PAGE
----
President Coolidge Shipwreck

16-Feb-2012 Back to Image Gallery

President Coolidge Shipwreck

The year is 1987 and Chris Deacon, is working twice as hard keeping up with the demands of two professional underwater photographers, my friend David Doubilet from National Geographic & me. David had seen my film documentary, Grave of the President, and was inspired to do a story on this awesome shipwreck for Geographic. National Geographic hired Chris and I to make it happen. The Promenade Deck was littered with the relics of war; Chris selected one of many rifles lying about and illuminated it with a powerful 250 watt movie light which cast an eerie shadow on the wall. I had planned this image and conceived the concept of combining my filming techniques with my still techniques. Rather than using sunlight with strobes to illuminate the foreground, I used movie lighting. A new concept at the time! The result was a dramatic image that captures the mood of wreck diving and one of five images that contributed to first place, South Pacific Australasian UW Photographer of the Year award,1988.

Photo Data: Location: Santo, Vanuatu Genre: Extreme Wide Angle Sunlight & Movie Light. Photo Data: Nikon F3, Nikkor 16mm lens, Aquatica Housing, Manual Exposure Mode. ISO 64 Kodachrome film. Exposure f2.8 @ 1/15th sec. Image by Kevin Deacon.

Photo Hints: I chose a slow shutter speed to allow the very low sunlight levels to expose the background. I am always willing to shoot at shutter speeds as slow as 1/15th as long as both photographer and subject are not moving. With this image I didn’t have much option, my aperture was already wide open and I didn’t want to increase the film speed which can result in too much grain and loss of colour saturation. The model needs to be careful that the powerful light does not point towards camera and holding it well back provides light spill onto the model revealing more detail. Believe me, holding a heavy rifle in one hand and heavy movie light in the other with arms outstretched inside a wreck at 35 meters was no easy task for a petite lady. Fortunately she is a Viking descendent!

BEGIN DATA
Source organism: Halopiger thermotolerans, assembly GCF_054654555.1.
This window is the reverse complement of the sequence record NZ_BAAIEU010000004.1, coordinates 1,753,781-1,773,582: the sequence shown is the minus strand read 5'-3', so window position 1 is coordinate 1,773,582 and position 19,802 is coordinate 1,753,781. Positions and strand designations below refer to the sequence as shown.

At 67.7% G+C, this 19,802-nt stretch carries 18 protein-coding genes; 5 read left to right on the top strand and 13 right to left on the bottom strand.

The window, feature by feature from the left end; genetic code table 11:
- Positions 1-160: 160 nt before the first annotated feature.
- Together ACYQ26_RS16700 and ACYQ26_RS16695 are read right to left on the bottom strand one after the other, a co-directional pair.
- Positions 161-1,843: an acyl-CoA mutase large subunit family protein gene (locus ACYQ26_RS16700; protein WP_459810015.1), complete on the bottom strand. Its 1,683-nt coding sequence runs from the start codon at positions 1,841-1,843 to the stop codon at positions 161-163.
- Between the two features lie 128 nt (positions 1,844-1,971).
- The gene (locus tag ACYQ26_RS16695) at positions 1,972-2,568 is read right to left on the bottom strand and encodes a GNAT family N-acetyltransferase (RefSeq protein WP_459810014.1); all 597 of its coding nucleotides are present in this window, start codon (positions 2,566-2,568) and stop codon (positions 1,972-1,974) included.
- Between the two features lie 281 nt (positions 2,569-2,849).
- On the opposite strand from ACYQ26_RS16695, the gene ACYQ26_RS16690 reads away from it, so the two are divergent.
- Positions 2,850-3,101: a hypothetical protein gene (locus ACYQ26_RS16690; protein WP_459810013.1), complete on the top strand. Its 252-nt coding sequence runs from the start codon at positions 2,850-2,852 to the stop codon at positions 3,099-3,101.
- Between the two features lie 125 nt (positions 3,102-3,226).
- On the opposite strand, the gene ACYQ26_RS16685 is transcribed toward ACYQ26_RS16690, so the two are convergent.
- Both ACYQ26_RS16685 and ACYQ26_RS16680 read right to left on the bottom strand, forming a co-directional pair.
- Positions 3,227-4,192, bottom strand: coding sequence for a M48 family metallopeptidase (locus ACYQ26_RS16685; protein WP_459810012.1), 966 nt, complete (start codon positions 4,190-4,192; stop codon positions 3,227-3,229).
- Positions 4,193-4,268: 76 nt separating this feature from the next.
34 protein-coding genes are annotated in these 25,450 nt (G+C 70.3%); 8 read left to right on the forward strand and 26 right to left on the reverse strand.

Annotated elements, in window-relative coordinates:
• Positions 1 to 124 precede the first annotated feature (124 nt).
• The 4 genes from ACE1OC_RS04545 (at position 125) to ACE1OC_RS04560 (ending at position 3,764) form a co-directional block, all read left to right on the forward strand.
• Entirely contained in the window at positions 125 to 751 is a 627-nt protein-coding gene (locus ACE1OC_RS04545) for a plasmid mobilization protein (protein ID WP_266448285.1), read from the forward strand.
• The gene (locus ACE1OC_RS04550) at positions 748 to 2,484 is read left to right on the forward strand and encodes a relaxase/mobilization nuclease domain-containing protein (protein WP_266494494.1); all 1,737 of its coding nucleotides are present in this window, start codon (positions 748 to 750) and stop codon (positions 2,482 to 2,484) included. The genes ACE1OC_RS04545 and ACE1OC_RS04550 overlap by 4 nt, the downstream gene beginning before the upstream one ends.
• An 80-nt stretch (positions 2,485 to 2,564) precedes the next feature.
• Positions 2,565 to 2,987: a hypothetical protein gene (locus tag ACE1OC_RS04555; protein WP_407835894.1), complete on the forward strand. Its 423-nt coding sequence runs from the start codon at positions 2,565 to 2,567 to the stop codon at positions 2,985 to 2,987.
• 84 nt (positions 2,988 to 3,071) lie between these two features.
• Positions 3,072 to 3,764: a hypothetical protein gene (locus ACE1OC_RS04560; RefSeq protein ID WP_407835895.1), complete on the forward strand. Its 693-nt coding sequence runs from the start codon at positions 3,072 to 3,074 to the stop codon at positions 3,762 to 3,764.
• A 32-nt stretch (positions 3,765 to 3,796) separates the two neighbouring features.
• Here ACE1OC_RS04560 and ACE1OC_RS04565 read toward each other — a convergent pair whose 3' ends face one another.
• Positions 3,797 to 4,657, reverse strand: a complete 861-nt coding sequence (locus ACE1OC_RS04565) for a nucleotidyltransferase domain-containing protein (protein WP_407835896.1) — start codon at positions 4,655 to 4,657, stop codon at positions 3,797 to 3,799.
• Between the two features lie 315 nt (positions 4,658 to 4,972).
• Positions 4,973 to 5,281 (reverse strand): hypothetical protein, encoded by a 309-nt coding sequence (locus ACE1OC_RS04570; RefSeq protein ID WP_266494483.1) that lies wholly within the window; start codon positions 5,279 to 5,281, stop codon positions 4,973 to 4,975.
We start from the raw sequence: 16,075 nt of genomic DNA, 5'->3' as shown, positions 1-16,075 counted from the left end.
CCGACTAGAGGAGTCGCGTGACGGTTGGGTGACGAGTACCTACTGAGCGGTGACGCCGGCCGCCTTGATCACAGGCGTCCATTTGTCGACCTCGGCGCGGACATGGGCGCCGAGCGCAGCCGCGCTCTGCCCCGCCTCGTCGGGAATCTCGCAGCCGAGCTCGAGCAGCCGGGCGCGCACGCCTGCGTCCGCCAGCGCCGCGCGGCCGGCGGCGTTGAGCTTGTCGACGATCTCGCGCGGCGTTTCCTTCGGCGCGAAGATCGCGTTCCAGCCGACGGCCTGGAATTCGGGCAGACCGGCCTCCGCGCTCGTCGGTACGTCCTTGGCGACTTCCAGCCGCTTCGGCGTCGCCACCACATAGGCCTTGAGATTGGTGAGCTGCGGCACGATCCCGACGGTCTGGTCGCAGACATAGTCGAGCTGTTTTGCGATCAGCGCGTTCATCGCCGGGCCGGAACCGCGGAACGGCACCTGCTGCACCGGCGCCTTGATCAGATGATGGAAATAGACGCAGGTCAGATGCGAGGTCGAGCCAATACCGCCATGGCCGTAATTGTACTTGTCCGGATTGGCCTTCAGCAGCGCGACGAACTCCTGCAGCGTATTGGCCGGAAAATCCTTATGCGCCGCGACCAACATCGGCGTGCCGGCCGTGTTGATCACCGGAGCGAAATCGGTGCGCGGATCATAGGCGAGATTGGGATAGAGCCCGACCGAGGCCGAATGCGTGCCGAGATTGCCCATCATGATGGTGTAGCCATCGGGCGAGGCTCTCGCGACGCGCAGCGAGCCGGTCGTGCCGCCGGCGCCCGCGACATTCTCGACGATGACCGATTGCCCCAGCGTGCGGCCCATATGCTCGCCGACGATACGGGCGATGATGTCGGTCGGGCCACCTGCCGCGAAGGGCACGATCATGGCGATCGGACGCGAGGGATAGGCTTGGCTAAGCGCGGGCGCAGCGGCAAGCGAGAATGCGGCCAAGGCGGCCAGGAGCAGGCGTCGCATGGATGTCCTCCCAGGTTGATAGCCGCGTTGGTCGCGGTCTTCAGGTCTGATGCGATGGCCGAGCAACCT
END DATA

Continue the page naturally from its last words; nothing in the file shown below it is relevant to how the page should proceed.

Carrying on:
Interesting Facts: The key equipment element for this image is the use of the Nikkor 16 MM Full Frame Fisheye lens. This lens gives almost 180 degree angle of view which allows the photographer to capture large subjects up close and within range of strobes. I was introduced to this powerful lens and its creative possibilities by David Doubilet and I still consider this the greatest gift an underwater photographer has ever given to another.

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